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This week’s Trader’s Corner looks at heating degree-days through the end of the year.
This past week, we looked at heating degree-days through the end of the year. Those heating degree-days are really where we live as propane retailers. Well, it is where anyone dependent on propane demand to make a living resides.
This winter has been an improvement over last year so far. However, that isn’t saying a whole lot. When we compare any winter to last year, it is hard for it not to look good.
The following data is from the Climate Prediction Center – National Centers for Environmental Prediction (NCEP)-National Weather Service (NWS)-National Oceanic and Atmospheric Administration (NOAA). It is weekly data based on population-weighted state, regional and national averages. Before we look at the data, we would like to show you the map, below, that makes the data table meaningful by showing the defined regions.
Note the map is using the same nine regions used by the U.S. Census Bureau.
Looking at the cumulative totals from July 1, 2012, through Dec. 29, 2012, we see an improvement from last year, but not by much. For the whole U.S., we have only had 12 more heating degree-days than last year.
The distribution has been far from equitable, with the West actually having a worse year than last year. But it would appear that is going to change with the deep cold weather pattern the West is now experiencing.
Through the end of the year, all of the improvement over last year has been in the central to eastern United States. This information is in keeping with what most of you have told us.
This appears to be a classic case of just about anything tastes good to a starving man. With last year’s winter being so poor, it didn’t take much of a winter to be an improvement.
Compared to the norm, this winter was 159 heating degree-days behind on Dec. 29. The South Atlantic and East South Central regions have had the nearest to normal conditions, and they are 53 and 74 degree-days, respectively, below the norm.
When we think of the lack of heat load over the last two years, along with all of the new production, it is not surprising to see propane priced at relatively low values to crude.
But we must always keep in mind that the market is working to resolve supply/demand imbalances. Already we can anticipate there will be more petrochemical consumption in 2013. There should be a significant increase in export capacity. And hopefully at some point we will get a winter that will produce above-normal heating degree-days.
Granted there is much to be done to resolve the oversupply of propane, but as we start a new year remember those forces are at work. We offer these reminders to make sure you don’t trade 2013 as if it is 2012. Propane retailers often trade a year behind. In other words, they tend to trade as if the previous year is going to repeat itself – it rarely does.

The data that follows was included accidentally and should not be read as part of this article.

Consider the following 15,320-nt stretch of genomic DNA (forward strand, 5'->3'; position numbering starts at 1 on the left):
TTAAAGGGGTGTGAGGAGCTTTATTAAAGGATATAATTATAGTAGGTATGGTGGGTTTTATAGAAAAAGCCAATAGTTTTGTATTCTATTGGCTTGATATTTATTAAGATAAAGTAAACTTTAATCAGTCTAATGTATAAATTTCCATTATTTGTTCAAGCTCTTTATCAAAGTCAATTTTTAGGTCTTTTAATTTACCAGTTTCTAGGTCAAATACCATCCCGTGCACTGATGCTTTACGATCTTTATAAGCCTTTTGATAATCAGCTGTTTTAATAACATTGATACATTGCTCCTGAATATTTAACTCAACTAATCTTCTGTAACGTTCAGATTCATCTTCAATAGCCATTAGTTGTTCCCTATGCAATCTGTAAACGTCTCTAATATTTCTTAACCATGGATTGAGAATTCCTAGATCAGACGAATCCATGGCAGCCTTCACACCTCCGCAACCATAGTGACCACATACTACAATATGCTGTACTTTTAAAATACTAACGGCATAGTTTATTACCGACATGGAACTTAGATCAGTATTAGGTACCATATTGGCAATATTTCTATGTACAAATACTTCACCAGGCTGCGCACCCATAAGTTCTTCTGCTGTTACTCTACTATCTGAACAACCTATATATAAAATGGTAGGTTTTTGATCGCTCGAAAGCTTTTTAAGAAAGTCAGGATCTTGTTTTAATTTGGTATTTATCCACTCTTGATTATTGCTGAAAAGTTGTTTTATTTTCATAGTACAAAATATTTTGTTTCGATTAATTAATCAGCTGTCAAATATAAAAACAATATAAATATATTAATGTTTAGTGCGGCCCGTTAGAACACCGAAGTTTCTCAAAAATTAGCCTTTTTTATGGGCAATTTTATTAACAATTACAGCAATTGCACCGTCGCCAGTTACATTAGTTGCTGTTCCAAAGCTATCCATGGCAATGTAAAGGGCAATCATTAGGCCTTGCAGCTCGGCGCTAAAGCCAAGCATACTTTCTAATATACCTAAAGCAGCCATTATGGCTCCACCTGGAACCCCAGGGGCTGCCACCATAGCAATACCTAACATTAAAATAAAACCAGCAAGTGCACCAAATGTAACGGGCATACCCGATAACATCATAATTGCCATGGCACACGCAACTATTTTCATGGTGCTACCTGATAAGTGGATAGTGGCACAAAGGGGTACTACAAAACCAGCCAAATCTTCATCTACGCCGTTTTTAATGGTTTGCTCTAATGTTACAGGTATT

Be sure and watch for completion of projects and other things that could affect the supply/demand equation as we go through the year. To this point, the breakthrough in natural gas production technology has caused propane supply to overwhelm demand, causing a devaluation of propane. That devaluation creates opportunity for those who can give producers access to markets that provide a better netback. Don’t underestimate the ability of a free-market system to figure out ways to take advantage of these opportunities.
Call Cost Management Solutions today at 888-441-3338 for more information about how Client Services can enhance your business, or drop us an email at email@example.com.
WEEK IN REVIEW
Crude had an up week on the resolution of the revenue side of the Washington budget crisis.
Propane fell in response to milder weather forecasts.
We go into the week neutral after turning bearish during this last week. Propane managed to rally back on Friday, with the latest EIA data in support.
LAST WEEK'S DAILY HIGHLIGHTS
Monday: Propane prices remained flat to Friday’s close, but crude rallied on renewed hope that Congress would pass a budget bill. Threats to Middle East crude supplies were also supportive, as was an improvement in Chinese manufacturing activity.
Tuesday: Markets closed for New Year’s Day.
Wednesday: Propane prices fell on worries that supportive weather may not be around as long as expected. A new bill passed by the U.S. Congress that avoids higher taxes on most taxpayers helped crude and equities rally. There was additional support from positive data on U.S. manufacturing activity.
Thursday: Propane prices experienced a major decline, as less weather support, less buying by petrochemicals and selling by hedgers applied downward pressure. Crude backed up slightly after minutes of the last Federal Reserve monetary policy meeting were released. The minutes showed more talk of ending the current stimulus or quantitative easing sometime this year.
Friday: A larger-than-average draw on propane inventory helped propane prices halt their rapid slide. Crude could not gain any traction as traders fretted over the national debt, but bounced off a session low of $91.52 to close in positive numbers after a good report on the U.S. services sector.